REDD+ has been implemented on the ground by various development organizations, including the World Bank, USAID, and the World Wildlife Foundation, in a somewhat haphazard and experimental fashion since its conception in Montreal in 2005 and development in Bali in 2007. It was met with serious criticism by indigenous peoples around the world as another form of colonialism, with Bolivia in particular championing to keep market mechanisms out of this mitigation activity. This new version of REDD+ hopes to address those concerns. The safeguards included for biodiversity, ecosystems, and indigenous peoples’ territories, livelihoods, and rights are commendable. It may even serve as a mechanism for governments to more formally recognize indigenous land rights. Hopeful thinking? Perhaps. We will have to watch carefully how the new REDD+ decisions improve its implementation on the ground.

Good News About Technology

Developing nations will require new technologies to achieve their goals of mitigation and adaptation to climate change. At COP16 in Cancun, the UNFCCC established the Climate Technology Centre and Network (CTCN), a technology transfer mechanism that collaborates with national governments to develop and implement desired climate technologies. Two months before COP19’s start, the CTCN Advisory Board approved the CTCN Modalities and Procedures for adoption at COP19. While both SBSTA and SBI adopted the CTCN’s report, and forwarded a draft decision for approval, , the COP did not reach the agenda item.  Instead it will instead take up these items at SBSTA 40 and SBI 40 in Bonn next year.

Nevertheless, a COP19 side event organized by the UNFCCC Secretariat marked the official opening of the CTCN. While most of the world may not have noticed, COP19’s advancement of CTCN is crucial for developing nations striving to fulfill their commitments under the UNFCCC. The CTCN can now accept requests from countries’ Nationally Designated Entities (NDEs), which is good news for achieving international, on-the-ground progress for mitigation and adaptation.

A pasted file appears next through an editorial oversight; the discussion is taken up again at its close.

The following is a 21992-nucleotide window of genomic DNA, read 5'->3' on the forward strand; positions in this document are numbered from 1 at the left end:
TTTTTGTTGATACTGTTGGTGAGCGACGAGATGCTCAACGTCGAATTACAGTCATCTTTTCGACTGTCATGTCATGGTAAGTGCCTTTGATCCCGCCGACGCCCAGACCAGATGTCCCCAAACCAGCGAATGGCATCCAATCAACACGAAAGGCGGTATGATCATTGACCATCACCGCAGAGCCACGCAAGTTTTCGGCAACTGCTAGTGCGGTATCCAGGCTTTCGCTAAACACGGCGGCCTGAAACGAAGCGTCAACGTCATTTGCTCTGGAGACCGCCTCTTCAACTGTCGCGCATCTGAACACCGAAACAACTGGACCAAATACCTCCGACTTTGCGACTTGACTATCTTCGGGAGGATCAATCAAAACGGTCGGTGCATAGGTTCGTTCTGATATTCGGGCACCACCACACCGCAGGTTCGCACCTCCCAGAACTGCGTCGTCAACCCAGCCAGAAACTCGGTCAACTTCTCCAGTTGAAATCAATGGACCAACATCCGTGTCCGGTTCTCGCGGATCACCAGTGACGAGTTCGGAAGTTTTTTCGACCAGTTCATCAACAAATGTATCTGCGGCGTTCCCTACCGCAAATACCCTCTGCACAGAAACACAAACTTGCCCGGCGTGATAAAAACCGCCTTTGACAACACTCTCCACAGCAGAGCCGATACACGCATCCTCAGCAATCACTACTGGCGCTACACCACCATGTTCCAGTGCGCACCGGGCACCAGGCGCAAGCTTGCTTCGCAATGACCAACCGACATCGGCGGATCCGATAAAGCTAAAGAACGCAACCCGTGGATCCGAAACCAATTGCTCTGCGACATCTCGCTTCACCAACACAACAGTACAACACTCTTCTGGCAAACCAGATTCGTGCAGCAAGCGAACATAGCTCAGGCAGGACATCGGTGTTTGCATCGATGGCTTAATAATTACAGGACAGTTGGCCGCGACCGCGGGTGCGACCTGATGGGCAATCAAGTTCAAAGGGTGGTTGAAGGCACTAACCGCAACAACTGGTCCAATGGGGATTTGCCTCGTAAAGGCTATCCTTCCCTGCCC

Developing countries can now request from CTCN resources to develop and implement clean energy technologies. Clean energy is essential for reaching all parties mitigation targets, and CTCN can supply the requisite experts to deploy these innovative technologies. At the CTCN event, Zambia announced plans to submit a request for clean energy projects. Bangladesh has described plans to request agricultural technologies from CTCN, in order to improve crop yields. Agriculture is a main cause of deforestation, and improving agricultural practices has the direct and immediate impact of keeping more carbon out of the atmosphere. Of course, new technologies will be necessary to adapt to the effects of climate change. Following Typhoon Haiyan, the Philippines will request a collaboration with CTCN to rebuild with clean energy.

ADP:  2(b) or not 2(b)

By 2am Saturday morning – two hours after COP19/CMP9 was due to end – tired and tense negotiators left the room where they had spent the last eight hours locking horns over language in the fourth draft decision the ADP had debated since Monday. Environment ministers from Venezuela, E.U., U.K., and U.S. were in the room working directly with their negotiating teams. Yet even they left not knowing if the parties would achieve their COP19 mandate of determining the elements of the new legal agreement to be negotiated in Peru next year, signed in Paris in 2015, and put into effect in 2020.